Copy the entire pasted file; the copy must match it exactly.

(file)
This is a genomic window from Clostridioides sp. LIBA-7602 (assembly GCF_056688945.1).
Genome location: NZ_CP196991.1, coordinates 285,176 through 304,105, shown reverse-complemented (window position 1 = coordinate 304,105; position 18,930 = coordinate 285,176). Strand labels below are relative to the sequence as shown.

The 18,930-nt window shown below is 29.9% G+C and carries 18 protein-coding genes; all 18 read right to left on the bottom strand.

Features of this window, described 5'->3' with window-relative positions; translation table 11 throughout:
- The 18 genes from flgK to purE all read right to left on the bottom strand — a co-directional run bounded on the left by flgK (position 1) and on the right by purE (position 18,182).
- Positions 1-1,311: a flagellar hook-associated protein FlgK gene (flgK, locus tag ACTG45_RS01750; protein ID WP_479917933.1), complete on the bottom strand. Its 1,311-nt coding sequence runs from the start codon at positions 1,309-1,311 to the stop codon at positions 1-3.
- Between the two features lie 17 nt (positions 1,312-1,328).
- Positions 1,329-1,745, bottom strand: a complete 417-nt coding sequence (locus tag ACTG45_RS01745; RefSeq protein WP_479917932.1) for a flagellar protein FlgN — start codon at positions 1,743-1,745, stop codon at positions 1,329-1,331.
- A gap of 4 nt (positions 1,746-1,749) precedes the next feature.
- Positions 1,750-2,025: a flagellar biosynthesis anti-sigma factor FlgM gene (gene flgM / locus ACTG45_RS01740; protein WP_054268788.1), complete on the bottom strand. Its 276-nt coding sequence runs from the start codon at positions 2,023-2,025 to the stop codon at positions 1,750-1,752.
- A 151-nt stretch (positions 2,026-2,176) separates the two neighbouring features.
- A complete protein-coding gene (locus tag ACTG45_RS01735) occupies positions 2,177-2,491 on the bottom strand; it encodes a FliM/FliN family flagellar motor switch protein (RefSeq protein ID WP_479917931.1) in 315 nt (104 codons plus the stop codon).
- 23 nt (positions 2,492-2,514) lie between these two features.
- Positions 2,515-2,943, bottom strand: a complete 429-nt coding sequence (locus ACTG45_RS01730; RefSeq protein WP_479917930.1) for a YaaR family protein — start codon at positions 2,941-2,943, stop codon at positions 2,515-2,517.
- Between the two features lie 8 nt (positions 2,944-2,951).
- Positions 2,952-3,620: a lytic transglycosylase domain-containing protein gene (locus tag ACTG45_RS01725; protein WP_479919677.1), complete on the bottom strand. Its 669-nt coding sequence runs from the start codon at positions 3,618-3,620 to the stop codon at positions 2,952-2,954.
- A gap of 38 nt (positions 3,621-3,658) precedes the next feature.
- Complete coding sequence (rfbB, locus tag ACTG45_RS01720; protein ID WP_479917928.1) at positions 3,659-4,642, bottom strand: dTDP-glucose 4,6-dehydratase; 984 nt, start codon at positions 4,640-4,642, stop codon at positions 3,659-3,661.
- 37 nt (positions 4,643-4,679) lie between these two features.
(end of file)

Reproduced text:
This is a genomic window from Clostridioides sp. LIBA-7602 (assembly GCF_056688945.1).
Genome location: NZ_CP196991.1, coordinates 285,176 through 304,105, shown reverse-complemented (window position 1 = coordinate 304,105; position 18,930 = coordinate 285,176). Strand labels below are relative to the sequence as shown.

The 18,930-nt window shown below is 29.9% G+C and carries 18 protein-coding genes; all 18 read right to left on the bottom strand.

Features of this window, described 5'->3' with window-relative positions; translation table 11 throughout:
- The 18 genes from flgK to purE all read right to left on the bottom strand — a co-directional run bounded on the left by flgK (position 1) and on the right by purE (position 18,182).
- Positions 1-1,311: a flagellar hook-associated protein FlgK gene (flgK, locus tag ACTG45_RS01750; protein ID WP_479917933.1), complete on the bottom strand. Its 1,311-nt coding sequence runs from the start codon at positions 1,309-1,311 to the stop codon at positions 1-3.
- Between the two features lie 17 nt (positions 1,312-1,328).
- Positions 1,329-1,745, bottom strand: a complete 417-nt coding sequence (locus tag ACTG45_RS01745; RefSeq protein WP_479917932.1) for a flagellar protein FlgN — start codon at positions 1,743-1,745, stop codon at positions 1,329-1,331.
- A gap of 4 nt (positions 1,746-1,749) precedes the next feature.
- Positions 1,750-2,025: a flagellar biosynthesis anti-sigma factor FlgM gene (gene flgM / locus ACTG45_RS01740; protein WP_054268788.1), complete on the bottom strand. Its 276-nt coding sequence runs from the start codon at positions 2,023-2,025 to the stop codon at positions 1,750-1,752.
- A 151-nt stretch (positions 2,026-2,176) separates the two neighbouring features.
- A complete protein-coding gene (locus tag ACTG45_RS01735) occupies positions 2,177-2,491 on the bottom strand; it encodes a FliM/FliN family flagellar motor switch protein (RefSeq protein ID WP_479917931.1) in 315 nt (104 codons plus the stop codon).
- 23 nt (positions 2,492-2,514) lie between these two features.
- Positions 2,515-2,943, bottom strand: a complete 429-nt coding sequence (locus ACTG45_RS01730; RefSeq protein WP_479917930.1) for a YaaR family protein — start codon at positions 2,941-2,943, stop codon at positions 2,515-2,517.
- Between the two features lie 8 nt (positions 2,944-2,951).
- Positions 2,952-3,620: a lytic transglycosylase domain-containing protein gene (locus tag ACTG45_RS01725; protein WP_479919677.1), complete on the bottom strand. Its 669-nt coding sequence runs from the start codon at positions 3,618-3,620 to the stop codon at positions 2,952-2,954.
- A gap of 38 nt (positions 3,621-3,658) precedes the next feature.
- Complete coding sequence (rfbB, locus tag ACTG45_RS01720; protein ID WP_479917928.1) at positions 3,659-4,642, bottom strand: dTDP-glucose 4,6-dehydratase; 984 nt, start codon at positions 4,640-4,642, stop codon at positions 3,659-3,661.
- 37 nt (positions 4,643-4,679) lie between these two features.